One arena in which Weiss’ skills have been tested is athletics. Early in his presidency, a working group looked at the rising cost of athletics in the college budget, the viability and sustainability of the Patriot League, and the academic credentials of student-athletes vis-à-vis their fellow students. This past February, the Patriot League decided to begin offering athletic scholarships in football beginning with 2013’s entering class; it previously allowed merit scholarships in all sports except football. When football aid was proposed in 2010, Weiss had spoken out against it.
Today Weiss, who is chair of the Patriot League’s Council of Presidents, says, “The College has had to come to terms with a deep and enduring conflict. Many in the community believe that merit aid in athletics is not consistent with the values of the institution. But within the real world that we inhabit, participation in the Patriot League is a really strong positive; the Patriot League is the right place for Lafayette. I respect my fellow presidents, we agreed to come to consensus, and we move on from there.”
Among those on the athletics working group was trustee Robert Sell ’84, who served on the presidential search committee that identified Weiss and is on the current one. He says that through the athletics-related discussions, Weiss illustrated his ability to “distill a variety of inputs, factors, and desired directions into a singular vision.” Sell also notes Lafayette’s success at weathering the economic meltdown that began in 2008. “The way the College approached that very significant challenge was a testament to the kind of strategic thinking that characterizes Dan and the kind of decision-making structure that he had put in place.” The College ended up taking a balanced approach, he says. That meant “fiscal responsibility and operational and structural discipline on the one hand, but on the other hand, identifying areas of opportunity.”
Pamela Holran ’88, former Alumni Association president, says, “Dan has always showed a commitment to understanding the issues facing the College. Alumni would have different views on those issues, depending on lots of factors, including their particular emotional attachments. But he always provided me the opportunity to voice alumni opinions, which often would exist along a wide spectrum, along with my own opinions. He’s a good listener, and he’s always listened respectfully.”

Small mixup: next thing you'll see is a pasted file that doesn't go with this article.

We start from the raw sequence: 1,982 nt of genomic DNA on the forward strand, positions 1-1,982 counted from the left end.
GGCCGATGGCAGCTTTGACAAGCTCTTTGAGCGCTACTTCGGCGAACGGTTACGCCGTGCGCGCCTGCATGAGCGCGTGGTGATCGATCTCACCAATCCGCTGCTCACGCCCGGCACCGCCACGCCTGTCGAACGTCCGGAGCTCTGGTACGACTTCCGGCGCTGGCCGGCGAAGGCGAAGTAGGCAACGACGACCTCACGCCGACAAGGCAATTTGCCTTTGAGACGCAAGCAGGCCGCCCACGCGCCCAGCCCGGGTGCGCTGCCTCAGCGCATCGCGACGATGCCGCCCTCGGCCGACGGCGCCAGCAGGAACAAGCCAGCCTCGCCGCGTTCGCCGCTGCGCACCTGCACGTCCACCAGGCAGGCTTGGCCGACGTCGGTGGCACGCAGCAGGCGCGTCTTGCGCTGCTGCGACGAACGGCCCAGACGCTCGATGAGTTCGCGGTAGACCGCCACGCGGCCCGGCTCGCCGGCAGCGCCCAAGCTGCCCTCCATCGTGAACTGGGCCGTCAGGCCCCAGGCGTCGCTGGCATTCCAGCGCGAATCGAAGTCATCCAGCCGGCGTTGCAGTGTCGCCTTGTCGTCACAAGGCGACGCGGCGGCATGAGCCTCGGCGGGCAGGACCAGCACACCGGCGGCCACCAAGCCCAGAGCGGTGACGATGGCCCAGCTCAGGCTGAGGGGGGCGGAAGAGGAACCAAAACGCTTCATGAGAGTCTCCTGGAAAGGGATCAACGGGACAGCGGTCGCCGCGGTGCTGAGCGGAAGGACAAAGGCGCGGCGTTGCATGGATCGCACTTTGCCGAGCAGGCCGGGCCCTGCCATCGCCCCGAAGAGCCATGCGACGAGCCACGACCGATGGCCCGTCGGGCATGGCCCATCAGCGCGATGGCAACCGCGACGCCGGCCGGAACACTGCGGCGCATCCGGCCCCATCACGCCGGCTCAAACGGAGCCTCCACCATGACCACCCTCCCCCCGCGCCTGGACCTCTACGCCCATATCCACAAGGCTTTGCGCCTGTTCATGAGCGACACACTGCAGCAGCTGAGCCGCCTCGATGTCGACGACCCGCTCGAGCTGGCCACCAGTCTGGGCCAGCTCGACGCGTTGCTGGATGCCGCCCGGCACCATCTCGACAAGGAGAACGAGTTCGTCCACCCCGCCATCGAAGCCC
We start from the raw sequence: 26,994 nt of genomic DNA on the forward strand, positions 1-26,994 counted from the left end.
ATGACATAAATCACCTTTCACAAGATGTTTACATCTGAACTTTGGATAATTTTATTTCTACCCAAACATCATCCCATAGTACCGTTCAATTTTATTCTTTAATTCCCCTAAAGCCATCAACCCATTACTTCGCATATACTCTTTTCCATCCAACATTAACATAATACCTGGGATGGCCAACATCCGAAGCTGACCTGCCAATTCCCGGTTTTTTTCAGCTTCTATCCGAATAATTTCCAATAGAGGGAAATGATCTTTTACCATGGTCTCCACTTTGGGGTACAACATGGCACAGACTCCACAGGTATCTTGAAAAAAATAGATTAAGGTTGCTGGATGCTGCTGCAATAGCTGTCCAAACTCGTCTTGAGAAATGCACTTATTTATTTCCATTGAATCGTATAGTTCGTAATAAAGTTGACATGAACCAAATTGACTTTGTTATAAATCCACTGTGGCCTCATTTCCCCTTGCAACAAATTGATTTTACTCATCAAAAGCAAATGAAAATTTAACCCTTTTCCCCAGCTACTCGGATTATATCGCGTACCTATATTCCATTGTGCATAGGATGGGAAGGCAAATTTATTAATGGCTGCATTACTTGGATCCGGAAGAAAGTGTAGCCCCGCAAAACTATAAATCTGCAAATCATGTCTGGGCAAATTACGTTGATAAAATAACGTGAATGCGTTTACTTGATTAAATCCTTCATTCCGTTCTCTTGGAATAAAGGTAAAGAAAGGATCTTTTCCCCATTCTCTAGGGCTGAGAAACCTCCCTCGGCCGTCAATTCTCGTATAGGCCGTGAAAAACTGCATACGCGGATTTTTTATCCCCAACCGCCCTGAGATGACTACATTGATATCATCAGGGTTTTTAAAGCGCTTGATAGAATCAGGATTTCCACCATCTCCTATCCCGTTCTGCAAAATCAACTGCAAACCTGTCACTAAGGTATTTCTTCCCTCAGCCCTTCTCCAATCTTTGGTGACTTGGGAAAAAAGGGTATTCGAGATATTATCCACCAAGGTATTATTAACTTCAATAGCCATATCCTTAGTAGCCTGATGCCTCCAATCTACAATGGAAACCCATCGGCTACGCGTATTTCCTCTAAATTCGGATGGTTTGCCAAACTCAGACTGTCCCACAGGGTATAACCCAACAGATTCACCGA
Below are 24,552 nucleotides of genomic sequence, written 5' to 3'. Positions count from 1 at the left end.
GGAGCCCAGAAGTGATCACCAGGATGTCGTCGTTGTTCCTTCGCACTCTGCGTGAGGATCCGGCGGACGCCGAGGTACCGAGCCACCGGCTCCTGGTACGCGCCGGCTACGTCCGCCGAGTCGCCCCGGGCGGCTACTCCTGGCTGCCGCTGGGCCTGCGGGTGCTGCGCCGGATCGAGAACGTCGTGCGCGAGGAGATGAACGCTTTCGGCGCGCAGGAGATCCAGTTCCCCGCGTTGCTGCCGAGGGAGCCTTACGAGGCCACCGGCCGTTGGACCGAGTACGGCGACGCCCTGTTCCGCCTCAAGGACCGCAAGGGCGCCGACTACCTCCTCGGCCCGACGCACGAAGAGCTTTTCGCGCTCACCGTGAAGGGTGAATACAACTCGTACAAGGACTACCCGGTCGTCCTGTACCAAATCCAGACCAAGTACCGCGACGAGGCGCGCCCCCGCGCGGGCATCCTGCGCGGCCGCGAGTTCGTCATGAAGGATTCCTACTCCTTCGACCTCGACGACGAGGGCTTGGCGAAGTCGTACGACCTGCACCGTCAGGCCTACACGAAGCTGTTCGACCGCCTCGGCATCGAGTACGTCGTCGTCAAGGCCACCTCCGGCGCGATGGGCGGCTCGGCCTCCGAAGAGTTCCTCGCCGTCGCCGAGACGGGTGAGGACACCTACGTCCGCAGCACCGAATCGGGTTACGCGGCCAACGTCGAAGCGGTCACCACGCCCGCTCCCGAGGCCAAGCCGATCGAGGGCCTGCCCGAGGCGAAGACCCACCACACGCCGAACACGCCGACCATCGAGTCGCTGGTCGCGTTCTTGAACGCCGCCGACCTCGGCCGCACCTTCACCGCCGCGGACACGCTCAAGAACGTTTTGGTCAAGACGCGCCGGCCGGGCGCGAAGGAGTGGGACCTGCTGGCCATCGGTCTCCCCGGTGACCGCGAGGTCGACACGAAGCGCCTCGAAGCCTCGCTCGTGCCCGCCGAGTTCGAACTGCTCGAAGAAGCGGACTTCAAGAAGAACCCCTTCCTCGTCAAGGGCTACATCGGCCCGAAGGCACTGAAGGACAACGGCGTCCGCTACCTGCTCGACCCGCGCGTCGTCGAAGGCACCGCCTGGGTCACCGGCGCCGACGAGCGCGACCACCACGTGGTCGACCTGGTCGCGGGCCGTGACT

Longtime faculty members similarly celebrate Weiss’ stewardship during the severe downturn. Alan Childs, a psychology professor and director of the College’s Center for the Integration of Teaching, Learning, and Scholarship, observes that Weiss strengthened the College’s academic core and “human capital,” even as higher education broadly was scaling back.
Despite the commitments of a college president, Weiss has continued to teach, currently on the subject of ancient Greek sculpture. He’s also known as a popular lecturer for Alumni Summer Colleges and alumni travel programs. “For me, teaching reinforces the idea that in a small-college environment, everybody, from the president on down, is part of an academic community. The most interesting thing about being part of an academic community is connecting with students.”
Teevrat Garg ’10, a Cornell graduate student in applied economics and management, connected with Weiss through the Forensics Society’s speech team and the College Fed Challenge team, both of which won national championships in 2009.
“Dan definitely has a broad vision of education. A big theme for him is that students shouldn’t just be driven by earning a degree, but they should be engaged with the society they’ll be graduating into,” he says. “When I talk with friends at other schools, none of them has the kind of personal interaction with their president that I had with Dan. It wasn’t unusual to see him on the steps of Skillman Library chatting with students.”
As president, Weiss has shown an expansive understanding of community. Among the featured speakers at Convocation was the mayor of Easton, Sal Panto, who regularly observes that “without Lafayette, the city would not be what it is today.” Sell, an Easton native, says he’s “never seen a better relationship between Lafayette and Easton.”
Weiss acknowledges that his personal trajectory, post-Lafayette, might seem unusual. The typical path would be deanship to college presidency to presidency of a research university. But he says he’s become more and more drawn to the model of the small, liberal arts college. That was the subject of a Lafayette-based conference in April that he organized with Rebecca Chopp, Swarthmore’s president. It drew national leaders from that sector.
During the next several years, he told his fellow educators, four factors will become more urgent: economics (investing in quality and innovation requires resources beyond those needed to keep pace with the cost of living); public perception of value (an increasing disconnect between colleges and the public on perceived value and affordability); demographics (within a decade minorities will comprise more than half of all children in the United States); and technology (including new learning platforms, some of which will provide academic credentials). It’s likely, he said, that there will be greater differentiation between sectors and institutions; that of the more than 4,000 institutions, some will not survive; and that online learning, open courses, and for-profit institutions will all continue to grow.
“For undergraduate education,” he told the conference, “the most well-funded and selective liberal arts colleges are uniquely well positioned to lead due to a strong and diversified resource base, the capacity to adapt more quickly, a proven model for learning, and a compelling vision.”
Today he says he has little doubt that even with all the systemic stresses ahead for higher education, Lafayette is well-positioned to keep prospering. “The next president will benefit from the continued return on our investment in the academic core. The visibility of Lafayette will continue to grow. I think the next several years promise to be really exciting here.”
Bliwise ’76 is editor of Duke Magazine and teaches magazine journalism at Duke University.